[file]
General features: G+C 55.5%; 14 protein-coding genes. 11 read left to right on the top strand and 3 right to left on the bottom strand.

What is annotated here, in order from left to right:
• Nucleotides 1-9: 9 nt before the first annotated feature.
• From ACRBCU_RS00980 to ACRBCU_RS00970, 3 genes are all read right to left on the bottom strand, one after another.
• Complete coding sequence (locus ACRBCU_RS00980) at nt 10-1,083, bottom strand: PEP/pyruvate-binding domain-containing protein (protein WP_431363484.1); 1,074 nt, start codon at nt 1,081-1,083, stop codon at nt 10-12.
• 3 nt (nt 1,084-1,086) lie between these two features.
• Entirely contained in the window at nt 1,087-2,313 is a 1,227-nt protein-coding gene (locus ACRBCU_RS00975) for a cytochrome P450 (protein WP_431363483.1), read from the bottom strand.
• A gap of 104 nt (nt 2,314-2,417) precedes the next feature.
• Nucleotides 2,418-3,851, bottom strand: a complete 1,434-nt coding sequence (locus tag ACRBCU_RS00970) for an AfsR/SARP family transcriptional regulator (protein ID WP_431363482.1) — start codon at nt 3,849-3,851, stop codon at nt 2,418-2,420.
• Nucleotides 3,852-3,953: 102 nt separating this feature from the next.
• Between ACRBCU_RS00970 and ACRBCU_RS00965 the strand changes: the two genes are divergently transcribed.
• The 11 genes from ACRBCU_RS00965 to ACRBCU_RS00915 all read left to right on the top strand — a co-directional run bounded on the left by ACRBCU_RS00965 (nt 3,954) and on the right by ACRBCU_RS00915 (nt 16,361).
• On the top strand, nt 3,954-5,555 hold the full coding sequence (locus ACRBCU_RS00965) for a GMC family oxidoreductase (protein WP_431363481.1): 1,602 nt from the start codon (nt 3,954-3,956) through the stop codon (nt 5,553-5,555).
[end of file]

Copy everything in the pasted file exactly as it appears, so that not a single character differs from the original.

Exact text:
General features: G+C 55.5%; 14 protein-coding genes. 11 read left to right on the top strand and 3 right to left on the bottom strand.

What is annotated here, in order from left to right:
• Nucleotides 1-9: 9 nt before the first annotated feature.
• From ACRBCU_RS00980 to ACRBCU_RS00970, 3 genes are all read right to left on the bottom strand, one after another.
• Complete coding sequence (locus ACRBCU_RS00980) at nt 10-1,083, bottom strand: PEP/pyruvate-binding domain-containing protein (protein WP_431363484.1); 1,074 nt, start codon at nt 1,081-1,083, stop codon at nt 10-12.
• 3 nt (nt 1,084-1,086) lie between these two features.
• Entirely contained in the window at nt 1,087-2,313 is a 1,227-nt protein-coding gene (locus ACRBCU_RS00975) for a cytochrome P450 (protein WP_431363483.1), read from the bottom strand.
• A gap of 104 nt (nt 2,314-2,417) precedes the next feature.
• Nucleotides 2,418-3,851, bottom strand: a complete 1,434-nt coding sequence (locus tag ACRBCU_RS00970) for an AfsR/SARP family transcriptional regulator (protein ID WP_431363482.1) — start codon at nt 3,849-3,851, stop codon at nt 2,418-2,420.
• Nucleotides 3,852-3,953: 102 nt separating this feature from the next.
• Between ACRBCU_RS00970 and ACRBCU_RS00965 the strand changes: the two genes are divergently transcribed.
• The 11 genes from ACRBCU_RS00965 to ACRBCU_RS00915 all read left to right on the top strand — a co-directional run bounded on the left by ACRBCU_RS00965 (nt 3,954) and on the right by ACRBCU_RS00915 (nt 16,361).
• On the top strand, nt 3,954-5,555 hold the full coding sequence (locus ACRBCU_RS00965) for a GMC family oxidoreductase (protein WP_431363481.1): 1,602 nt from the start codon (nt 3,954-3,956) through the stop codon (nt 5,553-5,555).